There are a number of factors long-term investors contend with, such as inflation and longevity risk – at this time we are going to focus on market risk, and specifically risk tolerance.
Your risk tolerance – the degree of risk you’re willing to accept when investing – is a critical factor in building a successful investment plan. While some investors are able to handle large swings in the value of their investments, others may become nervous every time the markets dip.
Determining your risk tolerance is critical because if you take on too much risk, you might panic during a market downturn and sell at the wrong time. For instance, what would you do if your portfolio went down 25% in a year? Would you be tempted to sell immediately, wait a few months and re-evaluate, or do nothing? While someone with a low risk tolerance might be tempted to sell right away in order to limit their losses, an investor with a high risk tolerance would probably hold steady – or even look to buy investments trading at a bargain.
The danger of taking on too little risk
While every investor needs to be cautious with their investment decisions, it’s worth mentioning that there’s also a risk in being too cautious. For instance, if you don’t take on enough risk, you might not accumulate enough money over the long term to meet your investment goals. Risk-averse investors often forget that there are solutions to mitigate risk. It’s all about knowing what your risk tolerance is, embracing the power of long-term thinking and seeking out consistency in your investment portfolio.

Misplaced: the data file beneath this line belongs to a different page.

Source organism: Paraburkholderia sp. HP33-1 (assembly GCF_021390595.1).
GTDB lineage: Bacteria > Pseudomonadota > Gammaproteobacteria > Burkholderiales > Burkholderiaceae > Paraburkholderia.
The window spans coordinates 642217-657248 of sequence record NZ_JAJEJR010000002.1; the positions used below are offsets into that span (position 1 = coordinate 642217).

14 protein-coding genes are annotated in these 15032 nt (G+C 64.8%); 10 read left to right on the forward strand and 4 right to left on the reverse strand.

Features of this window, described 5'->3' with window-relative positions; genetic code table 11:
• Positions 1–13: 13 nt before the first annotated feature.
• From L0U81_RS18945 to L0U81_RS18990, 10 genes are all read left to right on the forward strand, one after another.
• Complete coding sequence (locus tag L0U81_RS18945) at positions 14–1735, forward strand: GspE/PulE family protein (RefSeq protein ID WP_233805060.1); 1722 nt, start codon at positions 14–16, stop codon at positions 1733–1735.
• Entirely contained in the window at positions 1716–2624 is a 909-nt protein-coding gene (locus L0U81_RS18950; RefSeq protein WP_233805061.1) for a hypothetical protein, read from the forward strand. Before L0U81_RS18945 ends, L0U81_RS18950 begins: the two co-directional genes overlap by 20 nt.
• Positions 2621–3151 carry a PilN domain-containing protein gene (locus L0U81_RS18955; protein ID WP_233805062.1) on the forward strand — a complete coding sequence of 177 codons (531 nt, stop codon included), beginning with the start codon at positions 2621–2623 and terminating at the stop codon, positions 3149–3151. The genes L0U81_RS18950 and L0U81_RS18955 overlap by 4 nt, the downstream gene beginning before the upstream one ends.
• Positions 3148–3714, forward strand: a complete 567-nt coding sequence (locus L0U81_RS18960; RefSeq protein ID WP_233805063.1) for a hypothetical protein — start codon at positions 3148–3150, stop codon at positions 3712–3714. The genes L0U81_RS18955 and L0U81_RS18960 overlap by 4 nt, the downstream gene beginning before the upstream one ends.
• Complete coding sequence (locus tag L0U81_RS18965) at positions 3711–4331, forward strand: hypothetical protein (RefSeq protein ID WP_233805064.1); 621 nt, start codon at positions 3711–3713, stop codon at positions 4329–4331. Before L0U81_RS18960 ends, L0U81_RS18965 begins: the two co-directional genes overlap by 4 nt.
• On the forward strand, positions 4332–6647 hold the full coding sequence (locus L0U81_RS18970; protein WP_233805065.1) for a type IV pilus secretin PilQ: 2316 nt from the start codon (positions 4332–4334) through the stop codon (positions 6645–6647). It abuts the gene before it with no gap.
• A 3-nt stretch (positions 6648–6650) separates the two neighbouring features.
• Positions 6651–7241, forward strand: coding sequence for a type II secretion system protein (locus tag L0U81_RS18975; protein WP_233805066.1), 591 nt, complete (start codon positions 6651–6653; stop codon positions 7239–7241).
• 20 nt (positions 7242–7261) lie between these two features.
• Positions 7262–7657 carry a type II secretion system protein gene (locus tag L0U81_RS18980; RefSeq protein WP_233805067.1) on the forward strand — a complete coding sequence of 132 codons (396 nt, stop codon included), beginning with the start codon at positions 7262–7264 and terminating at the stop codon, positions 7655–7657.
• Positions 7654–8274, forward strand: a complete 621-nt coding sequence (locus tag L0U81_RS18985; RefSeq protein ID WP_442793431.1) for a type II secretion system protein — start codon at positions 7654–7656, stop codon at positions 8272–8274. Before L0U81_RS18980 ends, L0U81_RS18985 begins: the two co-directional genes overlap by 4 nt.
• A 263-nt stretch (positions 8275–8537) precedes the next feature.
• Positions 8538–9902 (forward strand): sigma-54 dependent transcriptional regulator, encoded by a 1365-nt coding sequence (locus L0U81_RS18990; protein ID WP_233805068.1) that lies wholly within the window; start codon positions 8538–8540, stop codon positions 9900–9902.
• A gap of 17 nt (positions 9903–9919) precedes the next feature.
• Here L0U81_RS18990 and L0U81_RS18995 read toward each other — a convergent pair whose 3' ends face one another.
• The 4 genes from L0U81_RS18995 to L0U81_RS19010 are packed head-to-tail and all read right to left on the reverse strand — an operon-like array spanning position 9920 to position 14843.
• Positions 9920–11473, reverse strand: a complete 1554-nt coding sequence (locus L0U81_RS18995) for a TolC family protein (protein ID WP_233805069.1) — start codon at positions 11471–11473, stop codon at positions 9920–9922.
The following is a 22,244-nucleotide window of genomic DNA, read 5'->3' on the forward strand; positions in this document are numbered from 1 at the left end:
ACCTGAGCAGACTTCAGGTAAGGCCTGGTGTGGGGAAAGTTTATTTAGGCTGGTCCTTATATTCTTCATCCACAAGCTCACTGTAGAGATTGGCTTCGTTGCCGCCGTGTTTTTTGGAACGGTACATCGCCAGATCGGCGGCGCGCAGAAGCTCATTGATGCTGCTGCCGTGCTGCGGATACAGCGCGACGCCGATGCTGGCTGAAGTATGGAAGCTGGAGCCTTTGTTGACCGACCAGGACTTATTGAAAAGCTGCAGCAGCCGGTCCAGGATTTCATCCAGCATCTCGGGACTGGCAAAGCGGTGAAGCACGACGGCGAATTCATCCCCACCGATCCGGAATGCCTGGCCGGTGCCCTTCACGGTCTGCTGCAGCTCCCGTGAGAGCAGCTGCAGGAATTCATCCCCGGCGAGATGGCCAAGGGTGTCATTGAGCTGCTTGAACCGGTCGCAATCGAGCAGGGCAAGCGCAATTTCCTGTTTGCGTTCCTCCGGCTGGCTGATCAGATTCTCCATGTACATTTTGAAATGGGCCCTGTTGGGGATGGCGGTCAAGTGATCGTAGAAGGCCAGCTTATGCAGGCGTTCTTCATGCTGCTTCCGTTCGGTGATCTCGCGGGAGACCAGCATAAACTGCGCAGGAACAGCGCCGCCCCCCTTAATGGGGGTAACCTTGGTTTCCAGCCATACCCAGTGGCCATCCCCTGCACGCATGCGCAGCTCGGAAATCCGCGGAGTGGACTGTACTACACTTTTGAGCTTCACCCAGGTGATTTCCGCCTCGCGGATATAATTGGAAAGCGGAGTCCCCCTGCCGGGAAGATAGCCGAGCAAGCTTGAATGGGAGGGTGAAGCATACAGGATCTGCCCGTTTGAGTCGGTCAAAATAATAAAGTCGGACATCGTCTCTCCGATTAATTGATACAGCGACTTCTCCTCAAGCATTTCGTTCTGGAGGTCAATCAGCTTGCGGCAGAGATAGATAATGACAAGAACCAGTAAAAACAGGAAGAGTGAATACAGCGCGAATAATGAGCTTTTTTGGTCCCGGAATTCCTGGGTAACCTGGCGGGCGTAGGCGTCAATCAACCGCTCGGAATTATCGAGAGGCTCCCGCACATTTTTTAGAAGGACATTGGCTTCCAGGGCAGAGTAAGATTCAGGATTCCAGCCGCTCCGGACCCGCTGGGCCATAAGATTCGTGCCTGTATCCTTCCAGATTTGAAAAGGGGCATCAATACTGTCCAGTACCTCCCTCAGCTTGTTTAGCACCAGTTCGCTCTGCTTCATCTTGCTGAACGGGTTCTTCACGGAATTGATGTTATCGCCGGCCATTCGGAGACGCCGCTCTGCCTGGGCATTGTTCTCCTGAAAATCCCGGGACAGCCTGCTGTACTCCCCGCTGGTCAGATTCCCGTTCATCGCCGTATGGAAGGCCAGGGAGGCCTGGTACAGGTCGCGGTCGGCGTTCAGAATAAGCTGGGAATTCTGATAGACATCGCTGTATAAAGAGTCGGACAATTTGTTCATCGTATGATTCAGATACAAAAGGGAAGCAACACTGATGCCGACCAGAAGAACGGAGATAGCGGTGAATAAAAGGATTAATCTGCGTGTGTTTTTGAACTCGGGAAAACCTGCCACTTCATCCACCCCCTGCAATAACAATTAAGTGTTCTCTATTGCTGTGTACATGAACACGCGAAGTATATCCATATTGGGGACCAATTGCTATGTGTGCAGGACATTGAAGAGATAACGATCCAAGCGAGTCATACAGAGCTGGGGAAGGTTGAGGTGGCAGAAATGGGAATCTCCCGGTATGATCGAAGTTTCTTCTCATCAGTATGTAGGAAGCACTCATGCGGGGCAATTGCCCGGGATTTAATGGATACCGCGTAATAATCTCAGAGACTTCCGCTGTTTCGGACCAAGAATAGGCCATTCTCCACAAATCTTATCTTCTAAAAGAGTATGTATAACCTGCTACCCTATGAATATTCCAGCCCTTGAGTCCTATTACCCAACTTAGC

3 key factors affecting your appetite for risk
1. Time horizon
The period from now to when you will need to access a significant portion of the money in your account(s) refers to time horizon. If you have a longer time horizon to invest, you may choose to be more aggressive with your investments. On the other hand, someone just a few years from retirement will usually take a more conservative approach.
2. Investment experience
New investors are more likely to proceed with caution, as they learn to gauge markets and begin to formulate an investment strategy that meets their comfort level.
3. Your investment objectives
Your investment objectives must also be considered when calculating how much risk can be assumed. For example, those saving for retirement may be less willing to take on higher levels of risk, as opposed to someone taking part in a more speculative investment strategy.
What works for you?
Having a clear understanding of your risk tolerance will help you determine which investments are suitable– and which investments to avoid.
Legal Disclaimer: This article is provided for information purposes only. It is not to be relied upon as investment advice or guarantees about the future, nor should it be considered a recommendation to buy or sell. Information contained in this article, including information relating to interest rates, market conditions, tax rules, and other investment factors are subject to change without notice and The Bank of Nova Scotia is not responsible to update this information. All third party sources are believed to be accurate and reliable as of the date of publication and The Bank of Nova Scotia does not guarantee its accuracy or reliability. Readers should consult their own professional advisor for specific investment and/or tax advice tailored to their needs to ensure that individual circumstances are considered properly and action is taken based on the latest available information.